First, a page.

Early in Riney's tenure, the riverport decided not to move forward with the building of a second terminal on the former Green River Steel property that was purchased when former Port Director Maurice Owen was in charge. Before and during the 2010 fiscal year, the board approved tearing down the steel mill buildings on the property, digging out the deep concrete foundations and putting the property up for sale. The land, some 90 acres, has yet to sell for asking price of about $4 million, but selling the metal buildings for scrap has generated $750,000.

Last year the riverport purchased a new material handler crane for almost $1.8 million, replacing a 1972 model that was bought used in the late 1970s. This fiscal year, 13.5 acres of land across River Road from the port was purchased for $175,000, and $200,000 was spent in partnership with the Army Corps of Engineers on a five-year port master plan.

Riverport board member Rod Kuegel credited Riney and his staff for being able to adapt to changes in the port's business climate, with the ability to move into profitable areas when formerly profitable ventures declined.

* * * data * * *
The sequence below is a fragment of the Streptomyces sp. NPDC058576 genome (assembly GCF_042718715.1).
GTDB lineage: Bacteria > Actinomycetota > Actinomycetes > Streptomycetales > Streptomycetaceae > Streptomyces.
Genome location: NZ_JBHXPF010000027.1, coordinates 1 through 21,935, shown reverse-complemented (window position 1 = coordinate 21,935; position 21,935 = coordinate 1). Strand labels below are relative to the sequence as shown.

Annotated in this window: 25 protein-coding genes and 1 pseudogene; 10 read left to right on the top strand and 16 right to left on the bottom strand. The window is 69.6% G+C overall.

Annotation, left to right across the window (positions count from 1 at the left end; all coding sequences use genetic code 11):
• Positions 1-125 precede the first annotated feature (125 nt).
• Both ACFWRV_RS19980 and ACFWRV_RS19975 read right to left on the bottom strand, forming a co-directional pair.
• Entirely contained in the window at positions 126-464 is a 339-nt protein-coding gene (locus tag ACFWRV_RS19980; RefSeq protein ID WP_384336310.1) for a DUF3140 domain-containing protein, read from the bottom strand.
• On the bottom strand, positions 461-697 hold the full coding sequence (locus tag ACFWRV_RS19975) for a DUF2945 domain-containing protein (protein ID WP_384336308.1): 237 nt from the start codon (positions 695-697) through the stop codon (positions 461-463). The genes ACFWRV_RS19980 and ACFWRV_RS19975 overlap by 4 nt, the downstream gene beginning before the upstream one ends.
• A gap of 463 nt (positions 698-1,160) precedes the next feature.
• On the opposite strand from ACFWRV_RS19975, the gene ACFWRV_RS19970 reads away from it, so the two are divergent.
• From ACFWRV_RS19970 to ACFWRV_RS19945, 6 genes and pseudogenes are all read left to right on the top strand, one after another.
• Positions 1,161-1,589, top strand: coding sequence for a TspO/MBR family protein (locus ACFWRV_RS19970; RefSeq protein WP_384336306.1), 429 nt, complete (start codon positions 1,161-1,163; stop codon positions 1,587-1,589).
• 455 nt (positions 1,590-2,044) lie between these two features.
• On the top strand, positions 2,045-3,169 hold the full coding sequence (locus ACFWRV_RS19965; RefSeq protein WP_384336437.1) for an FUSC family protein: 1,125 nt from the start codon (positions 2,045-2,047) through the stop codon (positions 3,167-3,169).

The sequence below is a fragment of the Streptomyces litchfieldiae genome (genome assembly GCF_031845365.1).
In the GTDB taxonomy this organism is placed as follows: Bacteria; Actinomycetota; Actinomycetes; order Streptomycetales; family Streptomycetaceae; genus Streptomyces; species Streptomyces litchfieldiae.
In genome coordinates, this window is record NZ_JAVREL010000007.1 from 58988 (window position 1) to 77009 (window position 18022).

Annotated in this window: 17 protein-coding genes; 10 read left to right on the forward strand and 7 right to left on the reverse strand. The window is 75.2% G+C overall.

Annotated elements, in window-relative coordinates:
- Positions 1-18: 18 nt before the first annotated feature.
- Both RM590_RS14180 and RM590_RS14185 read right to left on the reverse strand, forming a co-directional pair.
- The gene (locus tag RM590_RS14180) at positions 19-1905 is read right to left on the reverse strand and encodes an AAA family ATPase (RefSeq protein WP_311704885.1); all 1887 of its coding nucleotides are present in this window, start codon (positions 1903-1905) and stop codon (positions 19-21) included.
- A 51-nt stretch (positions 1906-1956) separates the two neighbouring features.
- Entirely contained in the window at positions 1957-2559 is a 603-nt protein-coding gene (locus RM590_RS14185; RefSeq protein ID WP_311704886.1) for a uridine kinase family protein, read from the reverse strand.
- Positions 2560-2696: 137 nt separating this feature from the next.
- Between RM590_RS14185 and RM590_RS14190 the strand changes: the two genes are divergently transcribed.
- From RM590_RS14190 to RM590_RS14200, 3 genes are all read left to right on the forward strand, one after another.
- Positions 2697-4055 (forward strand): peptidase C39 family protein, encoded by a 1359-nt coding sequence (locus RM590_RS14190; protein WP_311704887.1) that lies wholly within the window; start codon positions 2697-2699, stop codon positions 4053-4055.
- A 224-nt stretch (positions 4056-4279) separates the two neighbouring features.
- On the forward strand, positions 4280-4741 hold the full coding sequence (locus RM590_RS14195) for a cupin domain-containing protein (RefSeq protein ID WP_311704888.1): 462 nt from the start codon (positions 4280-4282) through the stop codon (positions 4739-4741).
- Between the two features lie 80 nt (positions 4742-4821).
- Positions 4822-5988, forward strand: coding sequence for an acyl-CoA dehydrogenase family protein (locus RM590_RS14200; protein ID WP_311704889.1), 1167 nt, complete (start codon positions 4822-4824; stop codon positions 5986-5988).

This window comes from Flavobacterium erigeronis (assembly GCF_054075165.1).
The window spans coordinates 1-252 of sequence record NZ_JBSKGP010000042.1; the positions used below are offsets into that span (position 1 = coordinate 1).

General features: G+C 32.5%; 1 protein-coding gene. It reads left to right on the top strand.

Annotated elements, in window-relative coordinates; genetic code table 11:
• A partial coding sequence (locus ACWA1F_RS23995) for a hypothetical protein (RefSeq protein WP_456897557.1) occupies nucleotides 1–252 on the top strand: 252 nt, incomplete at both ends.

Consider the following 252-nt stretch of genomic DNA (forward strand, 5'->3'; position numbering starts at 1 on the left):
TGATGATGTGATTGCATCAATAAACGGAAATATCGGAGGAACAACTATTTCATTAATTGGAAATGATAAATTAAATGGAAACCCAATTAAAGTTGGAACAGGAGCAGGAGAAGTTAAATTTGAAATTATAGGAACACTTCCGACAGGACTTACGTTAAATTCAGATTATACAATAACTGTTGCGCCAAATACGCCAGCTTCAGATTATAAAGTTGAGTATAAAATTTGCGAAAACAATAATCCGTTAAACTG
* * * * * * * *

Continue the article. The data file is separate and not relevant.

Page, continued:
"Ed led the board in that direction and the board supported him," Kuegel said.

Adding a second dock could position the riverport to take advantage of the container shipping industry, and the port's new material handling crane has already enhanced efficiency in loading and unloading, Kuegel said.

"What is remarkable was the board's insight in hiring Ed," Kuegel said. "He had no experience with riverports, but he knew how to handle people and situations. That led to his ability not to be locked into metals and able to think outside the box. Ed has done an unbelievable job during a recession."

The decision to abandon the idea of building a second riverport at the former Green River Steel site is more evidence of Riney's foresight, Kuegel said.

"I think the (previous) leadership was locked into inside-the-box thinking," he said. "The only way (to grow) was a second port. It just didn't pan out."

While that property has yet to be sold, it holds great potential for economic development, Kuegel said.

"I feel very positive about it," he said. "I think it's the finest piece of prospective property in the county, with river and rail access. We may not make a lot of money on it, but it may result in a lot of employment."

Steve Vied, 691-7297, svied@messenger-inquirer.com.